The documents story exploded into view Sept. 8, when 60 Minutes aired a report alleging that Bush had been shown political favoritism in getting into the Texas Air National Guard and that Killian had doubts about his performance as a fighter pilot.
The network interviewed Ben Barnes, a former speaker of the Texas House, who said he used his contacts to help Bush get into the Guard and avoid being drafted for Vietnam service. But that interview was eclipsed by the controversy over the rest of the report, which was based on documents supposedly retrieved from a personal file Killian kept and supplied to CBS by Burkett.
About an hour after the 60 Minutes story aired, Burkett also gave the documents to a USA TODAY reporter who had flown to meet him in Bozeman, Mont., where he said he was visiting friends.
Burkett had twice before been an on-the-record source for USA TODAY stories: a Dec. 18, 2001, story on inflated troop counts in the Guard nationwide — so-called ghost soldiers — and a Feb. 12 story this year in which Burkett recounted what he said were efforts by top Texas Guard officials to "cleanse" Bush's military record of embarrassing information in the summer of 1997.
Burkett's comments about cleaning up Bush's file were widely reported. The White House called the accusation "outrageously false."
In the Sept. 8 segment on CBS, Bartlett rebutted the charges that Bush failed to fulfill his Guard obligations, but he did not challenge the documents' authenticity. Within hours after the report aired, though, Internet sites began to raise questions about whether the papers were real. Two former FBI forensic document specialists enlisted by USA TODAY to examine the documents said they probably were forgeries.
The critiques focused on several factors: individual typed letters in the memos showed variable spacing, a feature rare on 1970s-vintage typewriters, and some terminology wasn't consistent with language used in the Air Guard at that time. Handwriting experts found discrepancies between Killian's signature on the memos and samples of his writing in Bush's publicly released files.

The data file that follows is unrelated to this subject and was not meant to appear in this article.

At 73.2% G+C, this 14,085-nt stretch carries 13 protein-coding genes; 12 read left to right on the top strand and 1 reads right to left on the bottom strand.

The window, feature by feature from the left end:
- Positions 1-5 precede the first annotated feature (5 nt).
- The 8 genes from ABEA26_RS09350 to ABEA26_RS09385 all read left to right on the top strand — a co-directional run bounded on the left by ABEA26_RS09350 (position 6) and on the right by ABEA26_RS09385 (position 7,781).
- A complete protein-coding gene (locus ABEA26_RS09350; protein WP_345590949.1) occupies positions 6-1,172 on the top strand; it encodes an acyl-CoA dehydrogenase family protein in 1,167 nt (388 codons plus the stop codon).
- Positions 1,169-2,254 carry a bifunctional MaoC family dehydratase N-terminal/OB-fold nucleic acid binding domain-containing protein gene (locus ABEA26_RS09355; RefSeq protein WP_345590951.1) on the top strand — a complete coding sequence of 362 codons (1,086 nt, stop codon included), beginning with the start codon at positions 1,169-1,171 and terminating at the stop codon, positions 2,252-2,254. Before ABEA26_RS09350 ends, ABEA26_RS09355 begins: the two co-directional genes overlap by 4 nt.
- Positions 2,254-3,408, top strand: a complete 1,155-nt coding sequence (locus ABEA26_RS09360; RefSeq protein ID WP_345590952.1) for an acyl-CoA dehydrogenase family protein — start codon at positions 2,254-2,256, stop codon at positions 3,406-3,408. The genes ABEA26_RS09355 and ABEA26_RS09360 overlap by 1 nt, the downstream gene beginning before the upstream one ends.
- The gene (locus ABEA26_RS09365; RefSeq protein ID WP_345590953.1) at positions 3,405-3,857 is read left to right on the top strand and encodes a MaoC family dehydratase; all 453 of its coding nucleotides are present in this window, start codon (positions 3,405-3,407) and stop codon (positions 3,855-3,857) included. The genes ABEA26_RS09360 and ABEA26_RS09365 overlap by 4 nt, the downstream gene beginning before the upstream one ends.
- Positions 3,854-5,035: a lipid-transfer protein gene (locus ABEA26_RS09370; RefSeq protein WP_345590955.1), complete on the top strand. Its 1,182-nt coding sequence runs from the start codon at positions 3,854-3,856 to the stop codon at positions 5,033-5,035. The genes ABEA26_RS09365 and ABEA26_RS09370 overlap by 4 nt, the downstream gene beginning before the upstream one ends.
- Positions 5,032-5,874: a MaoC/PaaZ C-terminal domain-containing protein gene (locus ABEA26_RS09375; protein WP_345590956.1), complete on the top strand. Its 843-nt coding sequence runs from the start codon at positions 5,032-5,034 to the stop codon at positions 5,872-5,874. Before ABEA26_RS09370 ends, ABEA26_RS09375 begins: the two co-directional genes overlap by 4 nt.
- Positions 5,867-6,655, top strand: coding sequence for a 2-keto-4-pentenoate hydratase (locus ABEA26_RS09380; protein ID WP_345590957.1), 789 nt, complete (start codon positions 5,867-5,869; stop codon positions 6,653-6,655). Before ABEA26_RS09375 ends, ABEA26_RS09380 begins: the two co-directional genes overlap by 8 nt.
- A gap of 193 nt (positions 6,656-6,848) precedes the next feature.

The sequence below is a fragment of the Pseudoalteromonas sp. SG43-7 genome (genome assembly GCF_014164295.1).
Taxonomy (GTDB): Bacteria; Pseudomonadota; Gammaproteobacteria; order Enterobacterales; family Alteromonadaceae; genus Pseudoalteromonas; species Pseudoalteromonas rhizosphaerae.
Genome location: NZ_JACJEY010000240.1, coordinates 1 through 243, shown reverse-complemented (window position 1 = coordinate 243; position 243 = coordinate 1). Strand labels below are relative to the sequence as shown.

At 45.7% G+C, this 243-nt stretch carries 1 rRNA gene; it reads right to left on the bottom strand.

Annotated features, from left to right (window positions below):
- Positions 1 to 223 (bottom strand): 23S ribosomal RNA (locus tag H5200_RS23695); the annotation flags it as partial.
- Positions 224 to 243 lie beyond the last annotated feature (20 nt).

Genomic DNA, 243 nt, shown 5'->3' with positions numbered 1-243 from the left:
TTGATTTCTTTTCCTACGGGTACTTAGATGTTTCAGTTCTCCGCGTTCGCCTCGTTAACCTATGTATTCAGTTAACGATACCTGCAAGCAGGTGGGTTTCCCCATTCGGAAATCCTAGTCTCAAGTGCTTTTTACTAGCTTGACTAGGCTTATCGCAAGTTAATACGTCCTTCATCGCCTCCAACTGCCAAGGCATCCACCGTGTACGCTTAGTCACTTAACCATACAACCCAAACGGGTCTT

Last Tuesday, doubts about the documents' authenticity grew when Killian's former secretary, Marian Carr Knox, told The Dallas Morning News that she didn't type them and that the papers appeared to be fakes.
She repeated the account on CBS the next day. But she said in an interview with USA TODAY that Killian had written similar memos, which she had typed, and kept them in a locked drawer in his office at Ellington Air Force Base. Killian, a stickler for rules, was having trouble keeping Bush in line, she said.
"I was in a position where I heard a lot, and a lot was said in front of me," Knox, 86, said. "I had been with the military a long time. I know how they think, and I wasn't deaf." She said she liked Bush personally but doesn't approve of him as president.
Burkett said he began to have doubts about the papers' authenticity as evidence piled up suggesting they were fabricated. He said that by last Wednesday, he had begun to believe that he had been misled. Finally, he agreed in extended interviews with two USA TODAY reporters to give up his insistence on anonymity and to tell the story of how he says he became a conduit for the documents. USA TODAY spoke with him daily from Thursday through Monday.
Intense political feelings